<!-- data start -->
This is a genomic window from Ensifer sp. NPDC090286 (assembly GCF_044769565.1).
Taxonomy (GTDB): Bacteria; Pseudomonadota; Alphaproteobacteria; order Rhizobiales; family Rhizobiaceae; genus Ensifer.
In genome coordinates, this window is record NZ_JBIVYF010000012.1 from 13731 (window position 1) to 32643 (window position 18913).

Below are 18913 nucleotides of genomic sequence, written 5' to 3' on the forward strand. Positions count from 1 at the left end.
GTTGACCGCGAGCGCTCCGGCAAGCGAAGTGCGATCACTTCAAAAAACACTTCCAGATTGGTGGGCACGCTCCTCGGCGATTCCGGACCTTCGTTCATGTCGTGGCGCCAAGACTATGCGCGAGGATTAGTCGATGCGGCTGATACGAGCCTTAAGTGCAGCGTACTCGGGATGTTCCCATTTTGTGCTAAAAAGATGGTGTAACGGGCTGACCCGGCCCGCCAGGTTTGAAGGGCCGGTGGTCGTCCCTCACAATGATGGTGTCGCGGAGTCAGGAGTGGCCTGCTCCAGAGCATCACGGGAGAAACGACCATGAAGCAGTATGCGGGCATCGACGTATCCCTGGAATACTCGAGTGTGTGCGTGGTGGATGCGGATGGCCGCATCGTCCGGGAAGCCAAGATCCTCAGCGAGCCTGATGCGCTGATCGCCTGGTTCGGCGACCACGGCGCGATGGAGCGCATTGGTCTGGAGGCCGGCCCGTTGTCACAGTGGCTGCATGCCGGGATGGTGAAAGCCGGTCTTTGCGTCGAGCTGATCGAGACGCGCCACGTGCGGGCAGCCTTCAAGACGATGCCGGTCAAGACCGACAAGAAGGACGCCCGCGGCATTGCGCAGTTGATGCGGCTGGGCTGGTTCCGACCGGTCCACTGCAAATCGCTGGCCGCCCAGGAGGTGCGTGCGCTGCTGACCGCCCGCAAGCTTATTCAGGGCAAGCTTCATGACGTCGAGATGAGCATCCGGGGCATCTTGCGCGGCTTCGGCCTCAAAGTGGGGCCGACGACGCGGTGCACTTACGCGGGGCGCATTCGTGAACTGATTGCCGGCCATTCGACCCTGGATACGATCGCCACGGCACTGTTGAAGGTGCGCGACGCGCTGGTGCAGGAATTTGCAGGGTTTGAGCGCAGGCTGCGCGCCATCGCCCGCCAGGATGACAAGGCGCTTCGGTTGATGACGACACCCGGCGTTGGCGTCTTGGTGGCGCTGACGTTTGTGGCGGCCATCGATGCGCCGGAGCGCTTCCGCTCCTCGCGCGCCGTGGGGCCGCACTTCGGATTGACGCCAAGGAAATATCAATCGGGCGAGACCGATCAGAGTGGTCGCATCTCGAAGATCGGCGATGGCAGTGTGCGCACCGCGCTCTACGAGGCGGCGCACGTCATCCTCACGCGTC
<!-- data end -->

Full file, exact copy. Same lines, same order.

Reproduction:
This is a genomic window from Ensifer sp. NPDC090286 (assembly GCF_044769565.1).
Taxonomy (GTDB): Bacteria; Pseudomonadota; Alphaproteobacteria; order Rhizobiales; family Rhizobiaceae; genus Ensifer.
In genome coordinates, this window is record NZ_JBIVYF010000012.1 from 13731 (window position 1) to 32643 (window position 18913).

Below are 18913 nucleotides of genomic sequence, written 5' to 3' on the forward strand. Positions count from 1 at the left end.
GTTGACCGCGAGCGCTCCGGCAAGCGAAGTGCGATCACTTCAAAAAACACTTCCAGATTGGTGGGCACGCTCCTCGGCGATTCCGGACCTTCGTTCATGTCGTGGCGCCAAGACTATGCGCGAGGATTAGTCGATGCGGCTGATACGAGCCTTAAGTGCAGCGTACTCGGGATGTTCCCATTTTGTGCTAAAAAGATGGTGTAACGGGCTGACCCGGCCCGCCAGGTTTGAAGGGCCGGTGGTCGTCCCTCACAATGATGGTGTCGCGGAGTCAGGAGTGGCCTGCTCCAGAGCATCACGGGAGAAACGACCATGAAGCAGTATGCGGGCATCGACGTATCCCTGGAATACTCGAGTGTGTGCGTGGTGGATGCGGATGGCCGCATCGTCCGGGAAGCCAAGATCCTCAGCGAGCCTGATGCGCTGATCGCCTGGTTCGGCGACCACGGCGCGATGGAGCGCATTGGTCTGGAGGCCGGCCCGTTGTCACAGTGGCTGCATGCCGGGATGGTGAAAGCCGGTCTTTGCGTCGAGCTGATCGAGACGCGCCACGTGCGGGCAGCCTTCAAGACGATGCCGGTCAAGACCGACAAGAAGGACGCCCGCGGCATTGCGCAGTTGATGCGGCTGGGCTGGTTCCGACCGGTCCACTGCAAATCGCTGGCCGCCCAGGAGGTGCGTGCGCTGCTGACCGCCCGCAAGCTTATTCAGGGCAAGCTTCATGACGTCGAGATGAGCATCCGGGGCATCTTGCGCGGCTTCGGCCTCAAAGTGGGGCCGACGACGCGGTGCACTTACGCGGGGCGCATTCGTGAACTGATTGCCGGCCATTCGACCCTGGATACGATCGCCACGGCACTGTTGAAGGTGCGCGACGCGCTGGTGCAGGAATTTGCAGGGTTTGAGCGCAGGCTGCGCGCCATCGCCCGCCAGGATGACAAGGCGCTTCGGTTGATGACGACACCCGGCGTTGGCGTCTTGGTGGCGCTGACGTTTGTGGCGGCCATCGATGCGCCGGAGCGCTTCCGCTCCTCGCGCGCCGTGGGGCCGCACTTCGGATTGACGCCAAGGAAATATCAATCGGGCGAGACCGATCAGAGTGGTCGCATCTCGAAGATCGGCGATGGCAGTGTGCGCACCGCGCTCTACGAGGCGGCGCACGTCATCCTCACGCGTC